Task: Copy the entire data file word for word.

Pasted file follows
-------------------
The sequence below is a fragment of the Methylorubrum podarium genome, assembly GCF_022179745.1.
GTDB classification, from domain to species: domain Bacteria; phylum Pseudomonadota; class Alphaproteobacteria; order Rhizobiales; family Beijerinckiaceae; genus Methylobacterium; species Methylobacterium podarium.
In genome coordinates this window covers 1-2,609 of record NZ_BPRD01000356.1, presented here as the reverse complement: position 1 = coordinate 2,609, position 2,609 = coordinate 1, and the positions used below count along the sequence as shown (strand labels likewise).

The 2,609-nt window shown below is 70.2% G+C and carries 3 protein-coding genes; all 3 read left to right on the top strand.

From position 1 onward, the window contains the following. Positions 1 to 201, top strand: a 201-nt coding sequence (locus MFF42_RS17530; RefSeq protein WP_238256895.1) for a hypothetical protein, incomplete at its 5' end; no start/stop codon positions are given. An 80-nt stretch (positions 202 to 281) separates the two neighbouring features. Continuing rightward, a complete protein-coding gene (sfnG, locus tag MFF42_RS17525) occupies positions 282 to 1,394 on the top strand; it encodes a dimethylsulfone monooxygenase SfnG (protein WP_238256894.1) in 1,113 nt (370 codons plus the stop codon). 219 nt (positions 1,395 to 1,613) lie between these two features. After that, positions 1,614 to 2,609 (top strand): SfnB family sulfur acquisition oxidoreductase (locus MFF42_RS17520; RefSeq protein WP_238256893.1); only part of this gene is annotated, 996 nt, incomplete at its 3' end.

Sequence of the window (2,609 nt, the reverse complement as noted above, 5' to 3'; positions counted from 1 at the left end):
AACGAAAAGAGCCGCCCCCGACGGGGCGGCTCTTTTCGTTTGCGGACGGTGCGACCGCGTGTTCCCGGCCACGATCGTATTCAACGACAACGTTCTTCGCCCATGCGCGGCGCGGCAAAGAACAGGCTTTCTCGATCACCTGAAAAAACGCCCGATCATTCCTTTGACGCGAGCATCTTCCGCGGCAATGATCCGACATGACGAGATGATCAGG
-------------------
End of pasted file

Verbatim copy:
The sequence below is a fragment of the Methylorubrum podarium genome, assembly GCF_022179745.1.
GTDB classification, from domain to species: domain Bacteria; phylum Pseudomonadota; class Alphaproteobacteria; order Rhizobiales; family Beijerinckiaceae; genus Methylobacterium; species Methylobacterium podarium.
In genome coordinates this window covers 1-2,609 of record NZ_BPRD01000356.1, presented here as the reverse complement: position 1 = coordinate 2,609, position 2,609 = coordinate 1, and the positions used below count along the sequence as shown (strand labels likewise).

The 2,609-nt window shown below is 70.2% G+C and carries 3 protein-coding genes; all 3 read left to right on the top strand.

From position 1 onward, the window contains the following. Positions 1 to 201, top strand: a 201-nt coding sequence (locus MFF42_RS17530; RefSeq protein WP_238256895.1) for a hypothetical protein, incomplete at its 5' end; no start/stop codon positions are given. An 80-nt stretch (positions 202 to 281) separates the two neighbouring features. Continuing rightward, a complete protein-coding gene (sfnG, locus tag MFF42_RS17525) occupies positions 282 to 1,394 on the top strand; it encodes a dimethylsulfone monooxygenase SfnG (protein WP_238256894.1) in 1,113 nt (370 codons plus the stop codon). 219 nt (positions 1,395 to 1,613) lie between these two features. After that, positions 1,614 to 2,609 (top strand): SfnB family sulfur acquisition oxidoreductase (locus MFF42_RS17520; RefSeq protein WP_238256893.1); only part of this gene is annotated, 996 nt, incomplete at its 3' end.

Sequence of the window (2,609 nt, the reverse complement as noted above, 5' to 3'; positions counted from 1 at the left end):
AACGAAAAGAGCCGCCCCCGACGGGGCGGCTCTTTTCGTTTGCGGACGGTGCGACCGCGTGTTCCCGGCCACGATCGTATTCAACGACAACGTTCTTCGCCCATGCGCGGCGCGGCAAAGAACAGGCTTTCTCGATCACCTGAAAAAACGCCCGATCATTCCTTTGACGCGAGCATCTTCCGCGGCAATGATCCGACATGACGAGATGATCAGG